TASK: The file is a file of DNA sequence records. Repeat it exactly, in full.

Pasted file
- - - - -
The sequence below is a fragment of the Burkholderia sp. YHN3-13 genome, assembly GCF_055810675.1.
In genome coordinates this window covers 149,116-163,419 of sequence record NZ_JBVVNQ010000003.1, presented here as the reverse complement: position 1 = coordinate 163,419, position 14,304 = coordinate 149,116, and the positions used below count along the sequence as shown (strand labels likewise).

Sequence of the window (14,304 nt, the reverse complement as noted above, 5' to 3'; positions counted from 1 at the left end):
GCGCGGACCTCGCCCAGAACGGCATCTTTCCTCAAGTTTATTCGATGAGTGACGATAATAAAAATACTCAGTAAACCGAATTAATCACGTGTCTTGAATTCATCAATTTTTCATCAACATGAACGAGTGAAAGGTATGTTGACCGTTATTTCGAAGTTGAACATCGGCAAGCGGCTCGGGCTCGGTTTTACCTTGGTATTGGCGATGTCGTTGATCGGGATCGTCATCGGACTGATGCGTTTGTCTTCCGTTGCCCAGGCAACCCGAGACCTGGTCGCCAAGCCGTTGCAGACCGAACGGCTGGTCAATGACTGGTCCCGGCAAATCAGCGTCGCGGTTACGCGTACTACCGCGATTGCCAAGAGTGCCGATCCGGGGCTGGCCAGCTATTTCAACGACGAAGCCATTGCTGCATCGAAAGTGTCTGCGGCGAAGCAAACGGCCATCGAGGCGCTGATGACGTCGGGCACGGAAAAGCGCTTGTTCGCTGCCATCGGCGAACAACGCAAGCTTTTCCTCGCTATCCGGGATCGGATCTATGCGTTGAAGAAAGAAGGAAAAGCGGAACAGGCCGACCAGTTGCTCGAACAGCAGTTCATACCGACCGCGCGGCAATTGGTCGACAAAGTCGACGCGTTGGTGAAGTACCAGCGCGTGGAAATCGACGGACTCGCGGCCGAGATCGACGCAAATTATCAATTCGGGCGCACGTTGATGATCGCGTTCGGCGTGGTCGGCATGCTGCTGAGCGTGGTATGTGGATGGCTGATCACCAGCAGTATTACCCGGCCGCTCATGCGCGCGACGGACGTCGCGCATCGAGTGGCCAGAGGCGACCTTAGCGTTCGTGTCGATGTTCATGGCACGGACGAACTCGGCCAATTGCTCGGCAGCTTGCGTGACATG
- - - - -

The sequence below is a fragment of the Burkholderia sp. YHN3-13 genome, assembly GCF_055810675.1.
In genome coordinates this window covers 149,116-163,419 of sequence record NZ_JBVVNQ010000003.1, presented here as the reverse complement: position 1 = coordinate 163,419, position 14,304 = coordinate 149,116, and the positions used below count along the sequence as shown (strand labels likewise).

Sequence of the window (14,304 nt, the reverse complement as noted above, 5' to 3'; positions counted from 1 at the left end):
GCGCGGACCTCGCCCAGAACGGCATCTTTCCTCAAGTTTATTCGATGAGTGACGATAATAAAAATACTCAGTAAACCGAATTAATCACGTGTCTTGAATTCATCAATTTTTCATCAACATGAACGAGTGAAAGGTATGTTGACCGTTATTTCGAAGTTGAACATCGGCAAGCGGCTCGGGCTCGGTTTTACCTTGGTATTGGCGATGTCGTTGATCGGGATCGTCATCGGACTGATGCGTTTGTCTTCCGTTGCCCAGGCAACCCGAGACCTGGTCGCCAAGCCGTTGCAGACCGAACGGCTGGTCAATGACTGGTCCCGGCAAATCAGCGTCGCGGTTACGCGTACTACCGCGATTGCCAAGAGTGCCGATCCGGGGCTGGCCAGCTATTTCAACGACGAAGCCATTGCTGCATCGAAAGTGTCTGCGGCGAAGCAAACGGCCATCGAGGCGCTGATGACGTCGGGCACGGAAAAGCGCTTGTTCGCTGCCATCGGCGAACAACGCAAGCTTTTCCTCGCTATCCGGGATCGGATCTATGCGTTGAAGAAAGAAGGAAAAGCGGAACAGGCCGACCAGTTGCTCGAACAGCAGTTCATACCGACCGCGCGGCAATTGGTCGACAAAGTCGACGCGTTGGTGAAGTACCAGCGCGTGGAAATCGACGGACTCGCGGCCGAGATCGACGCAAATTATCAATTCGGGCGCACGTTGATGATCGCGTTCGGCGTGGTCGGCATGCTGCTGAGCGTGGTATGTGGATGGCTGATCACCAGCAGTATTACCCGGCCGCTCATGCGCGCGACGGACGTCGCGCATCGAGTGGCCAGAGGCGACCTTAGCGTTCGTGTCGATGTTCATGGCACGGACGAACTCGGCCAATTGCTCGGCAGCTTGCGTGACATG